In the last month of 2019, the Hyperbola team took a major decision of leaving Linux in favour of OpenBSD. We also had a chat with Hyperbola co-founder Andre Silva, who described the reason for dropping Hyperbola OS and creating a new HyperbolaBSD.
HyperbolaBSD is still under development and its alpha release will be ready by September 2021 for initial testing. The present Hyperbola GNU/Linux-libre v0.3.1 Milky Way will be supported until the legacy Linux-libre kernel reaches the end of life in 2022.
I thought of giving it a try before it goes gone and switches to BSD totally.
What is Hyperbola GNU/Linux-libre?
The Hyperbola project was launched in April 2017 by its six founders with the goal of creating a free and open-source operating system that prioritises users’ privacy and security.
The first stable release of Hyperbola GNU/Linux-libre followed in July 2017. It utilised Debian enhancements and was based on snapshots of Arch Linux.
The Hyperbola GNU/Linux-libre distribution, in contrast to Arch’s rolling release approach, has a Long Term Support (LTS) release schedule.
The Linux-libre kernel and other GNU OS parts are included rather than a standard Linux kernel. For the most part, Hyperbola is one of the distributions that does not use the Systemd init mechanism.
When it comes to init systems, Hyperbola chose for OpenRC rather than the more popular Systemd, which is used by other major Linux distributions like Ubuntu. Hyperbola v0.1 was the first and last version to have Systemd support.
Furthermore, Hyperbola placed a premium on the KISS principle. It has i686 and x86 64 package sets that adhere to the GNU Free System Distribution Requirements (GNU FSDG).
The Free Software Foundation has its own social contract and packaging criteria that reflect its guiding ideology.
This is why, in 2018, the Free Software Foundation officially acknowledged Hyperbola GNU/Linux-libre as the first fully free Brazilian OS.
Downloading Hyperbola GNU/Linux-libre 0.3.1 Milky Way
Both the standard Hyperbola and Hypertalking are available as live images for installation through the Hyperbola project. The ISO standard that has been modified and adapted for the blind and visually impaired is called Hypertalking.
You won’t need to grab a live image if you’re already running Arch Linux or a distribution based on Arch Linux like Parabola. If you’re currently using Arch or Parabola, you can easily make the switch to Hyperbola by following the official migration process.
The ISO image is about 650 MB in size, and it contains only the bare minimum required to boot directly into the command line interface (no desktop environment is included).
Hardware requirements for Hyperbola
Version 0.3.1 (x86 64) necessitates a 64-bit processor, at least 47MB of RAM (with the operating system installed), and 302MB of RAM (with the Live image) for text mode only, without a desktop environment.
V0.3.1 (i686), on the other hand, necessitates a least Intel Pentium II or AMD Athlon CPU model, 33MiB (OS installed) of RAM, and 252MiB (Live image) of RAM for text mode only with no desktop environment.
Installing Hyperbola Linux from scratch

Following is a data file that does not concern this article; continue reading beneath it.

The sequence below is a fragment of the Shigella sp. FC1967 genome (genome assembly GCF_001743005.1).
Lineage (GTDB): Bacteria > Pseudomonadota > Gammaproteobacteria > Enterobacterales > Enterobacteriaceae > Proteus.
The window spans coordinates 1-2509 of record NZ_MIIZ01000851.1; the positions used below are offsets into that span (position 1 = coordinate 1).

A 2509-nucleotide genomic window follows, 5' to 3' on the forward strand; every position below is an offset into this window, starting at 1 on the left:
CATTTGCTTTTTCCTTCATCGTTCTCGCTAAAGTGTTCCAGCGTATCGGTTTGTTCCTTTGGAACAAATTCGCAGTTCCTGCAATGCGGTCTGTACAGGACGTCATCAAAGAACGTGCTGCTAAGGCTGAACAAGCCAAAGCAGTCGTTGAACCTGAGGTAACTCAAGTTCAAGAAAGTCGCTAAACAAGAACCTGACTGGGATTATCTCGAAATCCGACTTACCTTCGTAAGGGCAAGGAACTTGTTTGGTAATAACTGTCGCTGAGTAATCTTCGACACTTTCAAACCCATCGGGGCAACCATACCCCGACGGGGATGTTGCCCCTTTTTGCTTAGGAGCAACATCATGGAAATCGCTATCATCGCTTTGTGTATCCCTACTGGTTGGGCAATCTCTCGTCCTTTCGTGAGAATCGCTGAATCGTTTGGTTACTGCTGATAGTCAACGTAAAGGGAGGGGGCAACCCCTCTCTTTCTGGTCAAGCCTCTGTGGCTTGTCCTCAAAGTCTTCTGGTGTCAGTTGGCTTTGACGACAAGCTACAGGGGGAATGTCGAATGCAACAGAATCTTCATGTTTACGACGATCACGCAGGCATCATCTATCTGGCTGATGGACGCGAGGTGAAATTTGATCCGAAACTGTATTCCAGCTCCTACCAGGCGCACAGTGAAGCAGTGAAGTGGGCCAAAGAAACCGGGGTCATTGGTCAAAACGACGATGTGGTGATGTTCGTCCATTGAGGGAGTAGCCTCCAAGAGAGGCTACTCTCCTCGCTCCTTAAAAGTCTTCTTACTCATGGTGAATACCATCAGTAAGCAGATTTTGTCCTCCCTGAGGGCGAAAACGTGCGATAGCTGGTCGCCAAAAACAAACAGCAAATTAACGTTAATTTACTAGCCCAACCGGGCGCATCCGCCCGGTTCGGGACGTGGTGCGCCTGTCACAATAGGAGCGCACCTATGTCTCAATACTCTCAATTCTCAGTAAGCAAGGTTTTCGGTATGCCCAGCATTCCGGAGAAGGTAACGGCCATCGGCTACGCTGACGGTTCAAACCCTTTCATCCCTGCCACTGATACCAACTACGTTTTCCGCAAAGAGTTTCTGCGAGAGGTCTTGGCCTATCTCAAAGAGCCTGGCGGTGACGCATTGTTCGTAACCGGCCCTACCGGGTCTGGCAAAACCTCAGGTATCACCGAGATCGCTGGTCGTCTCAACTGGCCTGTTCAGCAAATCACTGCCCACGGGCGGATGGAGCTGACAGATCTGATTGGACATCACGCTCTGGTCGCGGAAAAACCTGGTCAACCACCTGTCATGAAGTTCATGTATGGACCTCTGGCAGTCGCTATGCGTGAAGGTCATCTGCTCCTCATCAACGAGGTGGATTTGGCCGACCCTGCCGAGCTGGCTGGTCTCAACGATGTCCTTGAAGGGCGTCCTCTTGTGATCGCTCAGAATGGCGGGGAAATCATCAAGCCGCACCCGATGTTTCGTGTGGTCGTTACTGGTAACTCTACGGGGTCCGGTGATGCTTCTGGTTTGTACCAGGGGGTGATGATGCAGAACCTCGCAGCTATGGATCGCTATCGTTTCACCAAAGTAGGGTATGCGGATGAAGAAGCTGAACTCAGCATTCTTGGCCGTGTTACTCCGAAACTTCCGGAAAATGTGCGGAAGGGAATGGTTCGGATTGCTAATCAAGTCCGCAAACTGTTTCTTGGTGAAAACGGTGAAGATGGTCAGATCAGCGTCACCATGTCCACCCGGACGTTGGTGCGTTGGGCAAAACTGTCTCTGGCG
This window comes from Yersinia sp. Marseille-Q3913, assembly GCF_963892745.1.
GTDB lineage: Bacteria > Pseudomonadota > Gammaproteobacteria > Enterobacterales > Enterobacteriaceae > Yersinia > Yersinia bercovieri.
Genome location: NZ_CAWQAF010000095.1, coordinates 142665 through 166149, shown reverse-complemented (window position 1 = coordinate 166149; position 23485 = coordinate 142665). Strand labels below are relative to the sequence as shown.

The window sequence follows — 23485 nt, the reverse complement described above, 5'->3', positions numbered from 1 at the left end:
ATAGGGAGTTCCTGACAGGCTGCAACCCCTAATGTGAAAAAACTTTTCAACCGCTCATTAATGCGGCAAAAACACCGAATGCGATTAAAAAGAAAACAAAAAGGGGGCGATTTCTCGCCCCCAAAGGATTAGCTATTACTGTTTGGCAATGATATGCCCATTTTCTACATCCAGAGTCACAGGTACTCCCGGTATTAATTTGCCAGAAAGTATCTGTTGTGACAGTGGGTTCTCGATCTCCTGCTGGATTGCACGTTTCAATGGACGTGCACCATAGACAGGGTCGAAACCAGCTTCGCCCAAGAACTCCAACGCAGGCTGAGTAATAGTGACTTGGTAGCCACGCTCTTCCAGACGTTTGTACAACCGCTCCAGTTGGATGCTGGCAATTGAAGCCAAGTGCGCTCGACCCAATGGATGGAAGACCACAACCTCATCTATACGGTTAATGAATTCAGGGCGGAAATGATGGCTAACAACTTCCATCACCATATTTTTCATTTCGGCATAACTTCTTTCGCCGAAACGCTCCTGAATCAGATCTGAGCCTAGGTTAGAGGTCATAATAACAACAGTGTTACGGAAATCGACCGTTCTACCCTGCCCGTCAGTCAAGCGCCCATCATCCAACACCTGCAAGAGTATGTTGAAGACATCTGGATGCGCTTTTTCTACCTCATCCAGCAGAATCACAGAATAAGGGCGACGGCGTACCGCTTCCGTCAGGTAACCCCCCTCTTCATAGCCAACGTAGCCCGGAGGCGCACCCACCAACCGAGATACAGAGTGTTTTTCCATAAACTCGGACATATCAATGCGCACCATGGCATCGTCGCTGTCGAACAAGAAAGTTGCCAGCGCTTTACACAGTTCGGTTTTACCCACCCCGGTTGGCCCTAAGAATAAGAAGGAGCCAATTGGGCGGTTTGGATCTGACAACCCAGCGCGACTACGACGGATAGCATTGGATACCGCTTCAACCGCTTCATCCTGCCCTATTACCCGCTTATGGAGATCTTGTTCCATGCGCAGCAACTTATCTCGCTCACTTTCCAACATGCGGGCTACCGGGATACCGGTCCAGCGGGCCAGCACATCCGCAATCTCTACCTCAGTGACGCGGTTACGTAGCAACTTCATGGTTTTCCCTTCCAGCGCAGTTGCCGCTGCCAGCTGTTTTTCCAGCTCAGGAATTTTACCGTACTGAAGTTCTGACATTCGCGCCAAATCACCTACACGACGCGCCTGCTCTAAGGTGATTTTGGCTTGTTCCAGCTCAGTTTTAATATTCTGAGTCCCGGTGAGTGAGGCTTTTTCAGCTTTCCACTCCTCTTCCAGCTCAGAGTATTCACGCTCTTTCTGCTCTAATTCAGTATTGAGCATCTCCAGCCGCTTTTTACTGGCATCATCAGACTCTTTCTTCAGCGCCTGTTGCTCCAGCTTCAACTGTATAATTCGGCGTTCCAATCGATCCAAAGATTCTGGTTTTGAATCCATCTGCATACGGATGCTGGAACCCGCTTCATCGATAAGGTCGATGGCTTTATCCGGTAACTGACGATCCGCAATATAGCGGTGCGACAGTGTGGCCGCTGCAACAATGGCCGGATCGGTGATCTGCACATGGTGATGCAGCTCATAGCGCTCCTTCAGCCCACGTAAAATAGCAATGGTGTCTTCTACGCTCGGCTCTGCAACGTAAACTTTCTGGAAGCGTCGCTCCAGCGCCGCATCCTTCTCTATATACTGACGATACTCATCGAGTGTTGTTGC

I’m not running either Arch or Parabola at the moment. For this reason, I opted to start fresh with an installation of Hyperbola Linux rather than migrate.
Similarly, I avoid running a second, unfamiliar operating system on my computer for fear of causing issues. Consequently, I decided to create a Hyperbola virtual machine using the fantastic GNOME Boxes software, which allows for up to 2 GB of RAM and 22 GB of free disc space.
As with Arch, Hyperbola does not ship with a GUI installer. It implies that practically everything must be configured manually via the command line (CLI).
It is also concluded here that Hyperbola is not for novices or people who are intimidated by the command line.
Nonetheless, Hyperbola offers standalone installation guidance, which is especially helpful for new users. However, I still believe it is missing a few key components that may cause confusion for first-time users during the installation process.
It does not help you with things like creating a user account, setting up network connectivity, or installing a desktop environment.
So, if you get stuck at any point during the Hyperbola installation process, you may always consult the alternative tutorial.
I was able to choose between a 64-bit and 32-bit installation on the boot menu of the live image.
Next, I followed the installation instructions to set up the disc partition, DateTime, language, and root password.
After getting everything organised, I rebooted the machine and loaded the widely used Grub bootloader. Phew! My initial attempts to access my Hyperbola system were successful.
Installing Xfce desktop in Hyperbola Linux
To my knowledge, I had no issues with the command line interface. However, Hyperbola does not come with a default desktop environment (DE), thus in order to use a graphical user interface, I will need to select and install a third-party DE.
I went for the widely used Xfce desktop because of its small footprint and ease of use. However, a Xorg display server was required before I could install it. So, I used the default pacman package manager to install it and several other necessary programmes.